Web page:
Thirty years ago, I lost my mom.
Oh, she didn’t die. She just disappeared behind a mountain of stuff she had saved in a back bedroom.
That might seem like a lame joke, but it isn’t exactly made up. My mother was a packrat. And her packrattiness was so bad, a person could go missing – or hide a fugitive – or start a secret colony – beneath any number of stuff-mountains she erected throughout her house.
Sadly, in 2007 we really did lose her when she passed away. My dad grieved so hard he didn’t want anything in their house to be touched, so we continued to navigate through and around (and over) her assortment of stuff until three years of accumulated dust finally got the best of him. That was when my sister and I began sorting.
We started spending a few hours each Wednesday with Dad, popping open box after box after unbelievable box and pulling out tens of thousands of objects. Some were delightful. Some were distrubing. We cleared one bedroom that was packed from floor to ceiling, wall to wall with boxes, and then we attacked some other rooms that were packed full of furnishings and all manner of weirdness and awe, and then we started on the sixteen-by-twelve-foot shed. After three years of this, we were ecstatic to realize we had passed the half-way mark!
Yes, you read correctly. Three years. Half-way done.
It goes without saying that my mother was a bit of a hoarder. She never quite reached the point of becoming entombed in all of her stuff, but I contend that she singlehandedly kept the corrugated box industry afloat for decades.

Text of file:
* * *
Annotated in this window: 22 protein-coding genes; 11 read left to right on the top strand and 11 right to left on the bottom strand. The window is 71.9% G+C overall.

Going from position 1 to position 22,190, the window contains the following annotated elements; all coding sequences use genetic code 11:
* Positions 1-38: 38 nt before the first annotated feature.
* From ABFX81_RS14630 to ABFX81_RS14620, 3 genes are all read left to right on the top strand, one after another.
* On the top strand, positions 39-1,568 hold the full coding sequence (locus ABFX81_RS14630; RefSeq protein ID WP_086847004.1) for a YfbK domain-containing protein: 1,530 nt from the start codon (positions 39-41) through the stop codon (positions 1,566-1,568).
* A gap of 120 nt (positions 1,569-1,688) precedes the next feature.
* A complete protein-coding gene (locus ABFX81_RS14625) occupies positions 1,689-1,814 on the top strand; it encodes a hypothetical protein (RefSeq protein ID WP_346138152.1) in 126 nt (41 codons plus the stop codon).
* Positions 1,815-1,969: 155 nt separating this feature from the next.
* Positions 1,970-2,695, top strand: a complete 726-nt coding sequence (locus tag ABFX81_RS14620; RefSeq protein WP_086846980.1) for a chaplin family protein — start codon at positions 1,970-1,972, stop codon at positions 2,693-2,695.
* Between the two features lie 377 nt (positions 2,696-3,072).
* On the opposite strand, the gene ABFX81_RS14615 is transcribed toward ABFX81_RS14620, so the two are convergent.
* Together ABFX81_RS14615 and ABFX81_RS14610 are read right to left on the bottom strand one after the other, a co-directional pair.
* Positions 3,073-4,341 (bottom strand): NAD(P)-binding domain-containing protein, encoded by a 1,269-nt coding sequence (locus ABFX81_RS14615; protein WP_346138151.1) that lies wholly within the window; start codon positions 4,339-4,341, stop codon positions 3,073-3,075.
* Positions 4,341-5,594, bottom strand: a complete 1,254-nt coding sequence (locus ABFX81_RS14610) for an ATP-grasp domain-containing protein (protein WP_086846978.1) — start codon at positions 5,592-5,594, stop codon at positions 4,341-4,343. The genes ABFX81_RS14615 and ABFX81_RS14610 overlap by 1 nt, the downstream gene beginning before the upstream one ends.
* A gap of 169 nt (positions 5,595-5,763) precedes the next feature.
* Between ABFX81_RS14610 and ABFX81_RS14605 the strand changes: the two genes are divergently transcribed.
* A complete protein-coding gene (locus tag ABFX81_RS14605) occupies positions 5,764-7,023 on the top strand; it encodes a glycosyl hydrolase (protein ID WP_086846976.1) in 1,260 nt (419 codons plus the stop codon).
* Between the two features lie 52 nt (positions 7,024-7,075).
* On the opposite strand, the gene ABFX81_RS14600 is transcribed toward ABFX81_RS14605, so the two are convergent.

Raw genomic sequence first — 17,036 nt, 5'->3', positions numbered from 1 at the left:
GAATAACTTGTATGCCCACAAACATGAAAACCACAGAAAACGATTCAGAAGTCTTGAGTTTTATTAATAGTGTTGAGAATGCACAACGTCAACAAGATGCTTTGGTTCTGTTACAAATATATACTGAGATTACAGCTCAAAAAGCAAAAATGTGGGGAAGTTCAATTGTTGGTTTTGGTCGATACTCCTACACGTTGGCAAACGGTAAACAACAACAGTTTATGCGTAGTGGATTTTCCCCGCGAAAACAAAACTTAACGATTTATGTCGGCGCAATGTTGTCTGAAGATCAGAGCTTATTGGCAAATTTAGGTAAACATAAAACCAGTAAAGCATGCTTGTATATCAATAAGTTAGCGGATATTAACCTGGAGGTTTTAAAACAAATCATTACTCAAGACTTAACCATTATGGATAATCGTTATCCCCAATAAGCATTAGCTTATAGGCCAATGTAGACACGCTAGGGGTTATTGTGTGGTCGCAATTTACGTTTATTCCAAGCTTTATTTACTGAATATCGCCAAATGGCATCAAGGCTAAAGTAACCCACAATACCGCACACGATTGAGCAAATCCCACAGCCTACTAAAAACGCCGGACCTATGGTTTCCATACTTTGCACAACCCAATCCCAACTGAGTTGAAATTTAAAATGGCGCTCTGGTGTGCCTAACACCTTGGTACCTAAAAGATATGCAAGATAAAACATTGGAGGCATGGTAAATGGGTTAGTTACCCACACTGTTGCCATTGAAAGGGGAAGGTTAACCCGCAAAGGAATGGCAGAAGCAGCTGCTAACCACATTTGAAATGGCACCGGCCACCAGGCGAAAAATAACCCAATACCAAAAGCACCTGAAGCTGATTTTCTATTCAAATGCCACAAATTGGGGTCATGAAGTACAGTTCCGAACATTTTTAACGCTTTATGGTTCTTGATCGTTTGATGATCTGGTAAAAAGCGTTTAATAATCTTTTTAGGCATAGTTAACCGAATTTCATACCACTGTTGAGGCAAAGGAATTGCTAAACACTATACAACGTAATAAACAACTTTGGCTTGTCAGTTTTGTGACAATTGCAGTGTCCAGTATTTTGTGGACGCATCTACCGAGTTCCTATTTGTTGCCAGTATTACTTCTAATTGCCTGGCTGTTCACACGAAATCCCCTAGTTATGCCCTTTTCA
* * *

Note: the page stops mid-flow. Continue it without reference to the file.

I could make the argument that she was a product of the Great Depression and therefore felt compelled to save everything with a ‘waste not, want not’ mentality, but her sisters never seemed to have any trouble cleaning out their closets, so that excuse doesn’t fly. If she and Dad had been dirt poor, I could have argued that she wanted to save the stuff for fear that she would never be able to purchase more, but that wasn’t the case, either. The bottom line was that Mom was sentimentally attached to almost everything because she somehow found value in all of it. In her eyes everything was worthy of the cubic inches it occupied…and obviously the countless hours her daughters would spend sorting it in the end. (Thanks, Mom!)
But this isn’t a story about the insanity of hoarding (although hoarding is a pretty messed up practice – and one that I’m trying to break myself of before it’s too late…You’re welcome, my children!). This isn’t a slam against my mother, either. The message I want to share is that during the six+ years that we sorted my mother’s little, big, and all-sizes-in-between treasures, we sometimes found them perplexing and disturbing, but they also had value.
Her countless gems triggered my dad’s memories and produced stories from his youth that we had never heard before. They brought back memories that had been dormant within us for decades. They produced laughter and tears, and they sent two tiny undead chickens on an epic adventure across the country and abroad. (And yes, we have photographic evidence of their escapades.)
From the beautiful to the bizarre, Mom’s stuff has been an endless source of entertainment. It has spoken to us as only our mother could and brought her closer to us than ever. As I share this story, I hope you will find our journey through her belongings to be as entertaining as we have. I hope our newly found discoveries will jog sweet and humorous memories about your past and your loved ones. And above all, I hope you benefit from the eccentricity and the affection that was Geneva.